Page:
A road roller (also known as a roller-compactor or just roller) is a compactor-type engineering vehicle used in the construction of roads and foundations to compact soil, gravel, concrete, or asphalt. Similar rollers can also be found in landfills and agriculture. Regardless of its mode of propulsion, road rollers are usually referred to as steamrollers.
Road rollers either use the weight of the vehicle to compress the surface being rolled (static) or use mechanical advantage to compress the surface being rolled (mechanical advantage) (vibrating). On a road project, the initial compaction of the substrate is done with a padfoot or "sheep's foot" drum roller, which achieves higher compaction density due to the pads having less surface area. On large freeways, a four-wheel compactor with padfoot drum and a blade, such as a Caterpillar 815/825 series machine, would be used due to its high weight, speed, and the powerful pushing force to spread bulk material. On regional roads, a smaller single padfoot drum machine may be used.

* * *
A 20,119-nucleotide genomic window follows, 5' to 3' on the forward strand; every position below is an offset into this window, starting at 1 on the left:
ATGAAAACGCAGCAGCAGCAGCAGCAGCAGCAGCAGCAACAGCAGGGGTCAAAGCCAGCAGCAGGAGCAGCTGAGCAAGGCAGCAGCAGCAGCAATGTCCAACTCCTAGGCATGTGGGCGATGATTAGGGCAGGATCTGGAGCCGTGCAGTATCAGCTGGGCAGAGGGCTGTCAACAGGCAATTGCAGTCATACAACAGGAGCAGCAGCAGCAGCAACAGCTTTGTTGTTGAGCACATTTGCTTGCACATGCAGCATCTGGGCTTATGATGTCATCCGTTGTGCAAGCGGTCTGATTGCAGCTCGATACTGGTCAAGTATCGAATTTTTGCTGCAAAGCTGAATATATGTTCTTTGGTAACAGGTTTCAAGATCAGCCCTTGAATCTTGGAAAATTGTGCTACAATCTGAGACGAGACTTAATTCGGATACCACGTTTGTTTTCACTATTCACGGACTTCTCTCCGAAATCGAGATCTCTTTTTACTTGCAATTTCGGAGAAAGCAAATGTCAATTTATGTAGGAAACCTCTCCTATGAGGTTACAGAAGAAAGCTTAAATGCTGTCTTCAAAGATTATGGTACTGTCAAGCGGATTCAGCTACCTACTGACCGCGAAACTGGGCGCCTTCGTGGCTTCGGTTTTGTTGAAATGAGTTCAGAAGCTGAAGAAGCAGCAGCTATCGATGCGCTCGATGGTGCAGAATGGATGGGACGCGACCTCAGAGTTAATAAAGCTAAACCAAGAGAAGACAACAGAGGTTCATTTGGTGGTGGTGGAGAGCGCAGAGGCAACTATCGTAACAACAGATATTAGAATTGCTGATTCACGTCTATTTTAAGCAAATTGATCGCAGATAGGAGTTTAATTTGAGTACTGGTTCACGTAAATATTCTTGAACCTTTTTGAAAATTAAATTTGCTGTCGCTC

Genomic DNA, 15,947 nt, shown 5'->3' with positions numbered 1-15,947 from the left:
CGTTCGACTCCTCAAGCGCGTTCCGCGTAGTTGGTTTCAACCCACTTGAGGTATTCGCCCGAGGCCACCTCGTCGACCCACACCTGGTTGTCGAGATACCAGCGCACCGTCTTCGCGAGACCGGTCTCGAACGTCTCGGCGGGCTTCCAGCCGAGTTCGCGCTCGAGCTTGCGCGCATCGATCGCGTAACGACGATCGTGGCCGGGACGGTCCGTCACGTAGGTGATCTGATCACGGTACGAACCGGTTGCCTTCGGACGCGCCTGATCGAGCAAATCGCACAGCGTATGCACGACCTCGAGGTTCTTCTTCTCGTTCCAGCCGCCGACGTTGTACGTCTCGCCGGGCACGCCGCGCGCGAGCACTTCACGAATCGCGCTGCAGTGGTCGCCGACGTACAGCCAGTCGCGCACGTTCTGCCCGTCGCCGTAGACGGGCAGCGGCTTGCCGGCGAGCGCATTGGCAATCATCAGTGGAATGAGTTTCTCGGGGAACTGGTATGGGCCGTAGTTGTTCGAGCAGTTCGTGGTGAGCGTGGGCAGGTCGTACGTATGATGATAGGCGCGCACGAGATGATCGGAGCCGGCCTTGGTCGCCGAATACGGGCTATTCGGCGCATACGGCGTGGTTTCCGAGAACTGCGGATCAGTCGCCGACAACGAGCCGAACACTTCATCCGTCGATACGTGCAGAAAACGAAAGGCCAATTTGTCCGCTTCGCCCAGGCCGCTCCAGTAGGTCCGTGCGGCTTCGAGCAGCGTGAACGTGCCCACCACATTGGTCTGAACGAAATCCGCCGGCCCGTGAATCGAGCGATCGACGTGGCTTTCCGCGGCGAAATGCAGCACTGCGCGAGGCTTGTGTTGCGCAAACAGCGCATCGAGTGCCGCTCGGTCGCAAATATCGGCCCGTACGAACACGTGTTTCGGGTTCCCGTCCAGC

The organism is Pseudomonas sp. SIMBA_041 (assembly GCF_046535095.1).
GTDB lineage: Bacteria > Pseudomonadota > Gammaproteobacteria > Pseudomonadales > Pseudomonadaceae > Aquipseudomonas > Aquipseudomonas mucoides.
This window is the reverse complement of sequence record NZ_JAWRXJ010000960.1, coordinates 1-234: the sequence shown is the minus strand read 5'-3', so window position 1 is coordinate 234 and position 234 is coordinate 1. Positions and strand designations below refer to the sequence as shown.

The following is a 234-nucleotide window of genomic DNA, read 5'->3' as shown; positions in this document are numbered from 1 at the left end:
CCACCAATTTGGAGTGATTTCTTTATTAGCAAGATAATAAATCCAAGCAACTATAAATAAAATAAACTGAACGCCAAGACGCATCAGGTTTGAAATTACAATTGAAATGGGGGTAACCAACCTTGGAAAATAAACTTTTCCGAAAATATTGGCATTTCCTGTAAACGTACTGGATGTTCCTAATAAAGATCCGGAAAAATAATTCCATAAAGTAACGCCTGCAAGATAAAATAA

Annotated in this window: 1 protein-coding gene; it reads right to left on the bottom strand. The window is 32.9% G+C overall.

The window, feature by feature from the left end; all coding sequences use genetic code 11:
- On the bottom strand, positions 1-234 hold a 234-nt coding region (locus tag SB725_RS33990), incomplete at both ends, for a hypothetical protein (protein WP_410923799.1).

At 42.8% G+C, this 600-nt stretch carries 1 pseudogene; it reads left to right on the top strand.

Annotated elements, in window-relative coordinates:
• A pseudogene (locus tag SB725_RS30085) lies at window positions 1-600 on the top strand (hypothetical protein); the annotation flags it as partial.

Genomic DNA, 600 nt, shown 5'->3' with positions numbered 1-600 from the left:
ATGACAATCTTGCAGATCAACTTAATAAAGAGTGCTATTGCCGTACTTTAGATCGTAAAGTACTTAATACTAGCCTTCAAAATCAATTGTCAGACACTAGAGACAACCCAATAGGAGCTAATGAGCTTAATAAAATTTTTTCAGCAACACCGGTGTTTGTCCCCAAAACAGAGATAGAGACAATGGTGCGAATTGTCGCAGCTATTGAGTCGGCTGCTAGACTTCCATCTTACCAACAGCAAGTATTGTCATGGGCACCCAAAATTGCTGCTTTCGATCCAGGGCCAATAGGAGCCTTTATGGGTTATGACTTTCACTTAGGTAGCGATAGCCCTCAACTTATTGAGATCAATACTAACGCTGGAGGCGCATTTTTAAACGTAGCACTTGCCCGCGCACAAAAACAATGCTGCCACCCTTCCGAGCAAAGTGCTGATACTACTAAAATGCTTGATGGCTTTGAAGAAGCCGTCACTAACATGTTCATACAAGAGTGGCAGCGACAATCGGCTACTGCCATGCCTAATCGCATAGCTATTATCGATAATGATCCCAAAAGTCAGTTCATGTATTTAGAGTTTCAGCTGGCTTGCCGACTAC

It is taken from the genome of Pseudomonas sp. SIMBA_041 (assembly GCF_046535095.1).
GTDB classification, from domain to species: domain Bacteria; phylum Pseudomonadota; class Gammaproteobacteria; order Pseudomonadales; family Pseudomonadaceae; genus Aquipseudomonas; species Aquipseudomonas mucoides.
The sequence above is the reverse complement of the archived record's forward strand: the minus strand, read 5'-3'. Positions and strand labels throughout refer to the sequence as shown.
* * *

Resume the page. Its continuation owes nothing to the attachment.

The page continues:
The following machine is typically a single smooth drum compactor that compacts the high spots until the soil is smooth. To achieve a level surface, this is usually done in conjunction with a motor grader. A pneumatic tyre roller is sometimes used at this stage. These rollers have two rows (front and back) of overlapping pneumatic tyres, and the flexibility of the tyres provides a kneading action that seals the surface and allows the roller to operate effectively on uneven ground with some vertical movement of the wheels. The pad drum compactor is no longer used on the road surface once the soil base has been flattened.
The following course (road base) is compacted with a smooth single drum roller, smooth tandem roller, or pneumatic tyre roller in conjunction with a grader and a water truck to achieve the desired flat surface with the correct moisture content for optimum compaction. The smooth single drum compactor is no longer used on the road surface once the road base has been compacted (there is an exception if the single drum has special flat-wide-base tyres on the machine).
A paver is used to lay the final wear course of asphalt concrete (known as asphalt or blacktop in North America, or macadam in England) and a tandem smooth drum roller, a three-point roller, or a pneumatic tyre roller is used to crush it. On asphalt, three point rollers were once widespread and are still used, although tandem vibrating rollers are currently the preferred option. The kneading action of the pneumatic tyre roller is the final roller to seal the surface.
Rollers are sometimes used to compact landfills. Padfoot drums are common in these compactors, and they do not produce a flat surface. Due to the limited area contacting the ground, the cushions aid in compression.